The next email wants you to think it comes from the dating site for Jewish singles, but there’s not an ounce of truth to that. Notice the hidden white text against the white background at the bottom of the email. That alone reveals the lie. The email came from, and links point back to, the domain This domain represents a potpourri of international bull crap. It was registered on September 9 by someone named “pramod” from Allahabad, India and is being hosted on a server in Sofia, Bulgaria. And the email clearly targets Jewish singles in the U.S. while claiming to represent the site’s owner, Spark Networks in Los Angeles. There is a bit of humor hidden in this scam but it isn’t meant for us. Using the Registrar service Alpnames, the scammer registered it with the name “Pramod.” Pramod means happiness and joy in Sanskrit. Certainly not ours.



This email sent from (as in “job alert?”) is completely malicious. Nevermind that was registered on September 10 by someone claiming to represent the firm AVP Digital Media of Anaheim, CA and listed their website title as “YouTube.” (Note: We have seen the name “AVP Digital Media” used many times in malicious emails and wonder about the authenticity of this media company. Though there is a company by this name and an accompanying website, its legitimacy is questionable.) What really grabbed our attention in this malicious email is its conception. What a clever idea it was to think about college students who may be interested in part time employement to earn pocket money or begin to pay off student loans. And we thought the tag lines are well crafted… “Sitting idle won’t help you in your future” “Look for a summer job and make your resume outshine others” We believe that the majority of malicious emails and texts are produced from criminals outside the United States. However, ocassionally we see scam emails like this one that make us wonder if an American who is obviously more familiar with cultural American nuances works for these criminals. Hmmmm…. Food for thought.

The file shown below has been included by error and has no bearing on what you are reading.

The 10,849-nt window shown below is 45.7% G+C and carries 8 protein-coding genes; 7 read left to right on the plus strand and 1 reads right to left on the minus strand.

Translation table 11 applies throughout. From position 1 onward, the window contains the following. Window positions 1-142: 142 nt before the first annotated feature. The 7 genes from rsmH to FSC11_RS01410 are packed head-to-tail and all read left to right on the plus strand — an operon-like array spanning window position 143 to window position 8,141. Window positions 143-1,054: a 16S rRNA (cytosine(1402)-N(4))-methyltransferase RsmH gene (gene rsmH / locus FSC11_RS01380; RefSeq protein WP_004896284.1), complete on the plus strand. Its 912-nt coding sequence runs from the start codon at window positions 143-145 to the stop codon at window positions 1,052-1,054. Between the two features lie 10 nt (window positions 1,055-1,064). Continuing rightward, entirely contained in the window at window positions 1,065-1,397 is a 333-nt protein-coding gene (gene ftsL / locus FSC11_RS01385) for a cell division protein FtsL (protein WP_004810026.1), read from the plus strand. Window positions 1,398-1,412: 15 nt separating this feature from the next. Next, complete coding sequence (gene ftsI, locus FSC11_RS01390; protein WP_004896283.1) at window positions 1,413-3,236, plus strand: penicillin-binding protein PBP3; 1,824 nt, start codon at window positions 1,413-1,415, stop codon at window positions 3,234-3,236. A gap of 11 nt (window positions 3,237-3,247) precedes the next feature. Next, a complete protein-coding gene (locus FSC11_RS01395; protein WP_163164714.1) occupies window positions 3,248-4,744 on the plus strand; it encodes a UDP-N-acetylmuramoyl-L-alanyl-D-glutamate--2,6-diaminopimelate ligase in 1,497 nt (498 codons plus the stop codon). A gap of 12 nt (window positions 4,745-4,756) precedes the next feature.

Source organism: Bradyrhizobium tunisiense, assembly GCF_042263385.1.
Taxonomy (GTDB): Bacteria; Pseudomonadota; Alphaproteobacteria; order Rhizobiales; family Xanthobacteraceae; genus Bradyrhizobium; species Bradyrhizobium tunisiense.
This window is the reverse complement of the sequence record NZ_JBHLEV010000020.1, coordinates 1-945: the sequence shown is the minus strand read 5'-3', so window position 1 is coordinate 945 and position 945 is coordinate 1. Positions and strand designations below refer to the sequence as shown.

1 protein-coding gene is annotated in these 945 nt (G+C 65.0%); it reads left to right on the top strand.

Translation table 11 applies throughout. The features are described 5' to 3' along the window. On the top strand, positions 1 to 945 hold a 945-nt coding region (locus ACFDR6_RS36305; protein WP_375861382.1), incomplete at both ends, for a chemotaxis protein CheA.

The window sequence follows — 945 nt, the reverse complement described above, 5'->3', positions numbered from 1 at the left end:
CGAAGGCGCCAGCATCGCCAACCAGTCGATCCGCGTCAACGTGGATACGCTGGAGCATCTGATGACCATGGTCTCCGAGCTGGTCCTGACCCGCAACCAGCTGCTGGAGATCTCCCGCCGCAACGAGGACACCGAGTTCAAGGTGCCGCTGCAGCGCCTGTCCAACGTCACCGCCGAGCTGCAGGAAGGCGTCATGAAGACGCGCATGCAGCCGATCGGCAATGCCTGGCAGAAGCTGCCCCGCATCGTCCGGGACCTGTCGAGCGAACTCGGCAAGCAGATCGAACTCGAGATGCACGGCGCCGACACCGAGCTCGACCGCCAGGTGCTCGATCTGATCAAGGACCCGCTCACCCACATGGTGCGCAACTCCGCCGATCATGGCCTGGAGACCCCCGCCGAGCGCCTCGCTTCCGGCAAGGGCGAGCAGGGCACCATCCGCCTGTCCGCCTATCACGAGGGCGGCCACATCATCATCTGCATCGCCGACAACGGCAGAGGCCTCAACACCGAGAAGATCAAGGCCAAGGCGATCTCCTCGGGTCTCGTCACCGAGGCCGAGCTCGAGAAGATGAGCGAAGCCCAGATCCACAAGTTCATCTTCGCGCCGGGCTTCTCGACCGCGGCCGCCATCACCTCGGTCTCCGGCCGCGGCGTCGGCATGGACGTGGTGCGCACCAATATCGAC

NOTE: Last week we wrote about a push to trick people into thinking they received coupons or rewards points. The bogus rewards points emails continued in earnest such as this one telling the recipient she has “Walgreens Balance Rewards Points” in her account.





TOP STORY: How Do I Scam Thee? Let Me Count The Ways…

Elizabeth Barrett Browning, who wrote Sonnett 43 “How do I love thee?” is probably turning in her grave as we misuse her opening lines to describe a recent scam email we found. But we simply couldn’t help ourselves. It contains so many lies! Where do we begin? Have a close look at this email with the subject line “#1 Financial Advisor : BREXIT is going to bankrupt US this YEAR” and see how many lies you can find



How many lies did you find? Let us count the ways…

  1. The email contains the header “CNN Breaking News” as if CNN broke this news story. LIE #1. Using Google’s site command as well as quotes to locate literal text, we searched for any verification that Suze Orman said the things quoted in this email or that posted the text “BREXIT Destroying American Economy.” We found nothing at CNN.
  2. The email came from and suggests that it was sent by some website or email address officially connected to the CNN host, author, and financial advisor named Suze Orman. LIE #2. The domain was registered on September 10 by someone identified as Harshita Yardav from Pune, India. The domain was registered with the title YouTube and a screenshot shows a YouTube phony-baloney site.